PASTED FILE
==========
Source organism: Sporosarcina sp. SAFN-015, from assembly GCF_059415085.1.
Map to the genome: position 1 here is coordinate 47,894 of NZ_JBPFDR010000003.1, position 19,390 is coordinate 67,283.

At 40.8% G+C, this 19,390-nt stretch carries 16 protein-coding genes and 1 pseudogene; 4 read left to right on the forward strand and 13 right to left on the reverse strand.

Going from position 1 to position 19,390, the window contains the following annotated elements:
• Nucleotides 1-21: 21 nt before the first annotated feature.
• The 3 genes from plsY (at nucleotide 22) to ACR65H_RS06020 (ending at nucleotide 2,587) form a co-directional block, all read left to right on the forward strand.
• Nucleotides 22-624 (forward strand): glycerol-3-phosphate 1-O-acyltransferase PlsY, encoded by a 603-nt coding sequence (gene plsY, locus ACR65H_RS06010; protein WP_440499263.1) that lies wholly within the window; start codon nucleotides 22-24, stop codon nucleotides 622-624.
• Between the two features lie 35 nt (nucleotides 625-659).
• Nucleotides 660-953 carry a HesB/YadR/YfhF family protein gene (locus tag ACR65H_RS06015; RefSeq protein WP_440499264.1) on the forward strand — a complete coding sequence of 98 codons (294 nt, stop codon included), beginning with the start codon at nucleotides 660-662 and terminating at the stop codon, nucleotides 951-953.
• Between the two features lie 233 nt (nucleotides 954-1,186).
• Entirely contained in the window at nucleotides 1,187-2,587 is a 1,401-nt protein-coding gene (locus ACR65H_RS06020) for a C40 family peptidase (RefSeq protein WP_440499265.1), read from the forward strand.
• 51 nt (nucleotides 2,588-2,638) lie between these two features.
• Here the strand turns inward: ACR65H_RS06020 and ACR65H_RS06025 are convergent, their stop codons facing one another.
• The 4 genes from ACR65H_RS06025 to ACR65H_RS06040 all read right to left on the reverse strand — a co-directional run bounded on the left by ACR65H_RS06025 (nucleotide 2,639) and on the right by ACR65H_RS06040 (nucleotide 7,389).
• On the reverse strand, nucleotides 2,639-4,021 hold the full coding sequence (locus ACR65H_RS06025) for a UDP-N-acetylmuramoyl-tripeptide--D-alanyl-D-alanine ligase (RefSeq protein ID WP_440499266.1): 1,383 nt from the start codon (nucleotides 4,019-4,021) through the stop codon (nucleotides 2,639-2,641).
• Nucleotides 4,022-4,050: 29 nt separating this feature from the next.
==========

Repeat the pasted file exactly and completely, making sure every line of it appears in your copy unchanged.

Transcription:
Source organism: Sporosarcina sp. SAFN-015, from assembly GCF_059415085.1.
Map to the genome: position 1 here is coordinate 47,894 of NZ_JBPFDR010000003.1, position 19,390 is coordinate 67,283.

At 40.8% G+C, this 19,390-nt stretch carries 16 protein-coding genes and 1 pseudogene; 4 read left to right on the forward strand and 13 right to left on the reverse strand.

Going from position 1 to position 19,390, the window contains the following annotated elements:
• Nucleotides 1-21: 21 nt before the first annotated feature.
• The 3 genes from plsY (at nucleotide 22) to ACR65H_RS06020 (ending at nucleotide 2,587) form a co-directional block, all read left to right on the forward strand.
• Nucleotides 22-624 (forward strand): glycerol-3-phosphate 1-O-acyltransferase PlsY, encoded by a 603-nt coding sequence (gene plsY, locus ACR65H_RS06010; protein WP_440499263.1) that lies wholly within the window; start codon nucleotides 22-24, stop codon nucleotides 622-624.
• Between the two features lie 35 nt (nucleotides 625-659).
• Nucleotides 660-953 carry a HesB/YadR/YfhF family protein gene (locus tag ACR65H_RS06015; RefSeq protein WP_440499264.1) on the forward strand — a complete coding sequence of 98 codons (294 nt, stop codon included), beginning with the start codon at nucleotides 660-662 and terminating at the stop codon, nucleotides 951-953.
• Between the two features lie 233 nt (nucleotides 954-1,186).
• Entirely contained in the window at nucleotides 1,187-2,587 is a 1,401-nt protein-coding gene (locus ACR65H_RS06020) for a C40 family peptidase (RefSeq protein WP_440499265.1), read from the forward strand.
• 51 nt (nucleotides 2,588-2,638) lie between these two features.
• Here the strand turns inward: ACR65H_RS06020 and ACR65H_RS06025 are convergent, their stop codons facing one another.
• The 4 genes from ACR65H_RS06025 to ACR65H_RS06040 all read right to left on the reverse strand — a co-directional run bounded on the left by ACR65H_RS06025 (nucleotide 2,639) and on the right by ACR65H_RS06040 (nucleotide 7,389).
• On the reverse strand, nucleotides 2,639-4,021 hold the full coding sequence (locus ACR65H_RS06025) for a UDP-N-acetylmuramoyl-tripeptide--D-alanyl-D-alanine ligase (RefSeq protein ID WP_440499266.1): 1,383 nt from the start codon (nucleotides 4,019-4,021) through the stop codon (nucleotides 2,639-2,641).
• Nucleotides 4,022-4,050: 29 nt separating this feature from the next.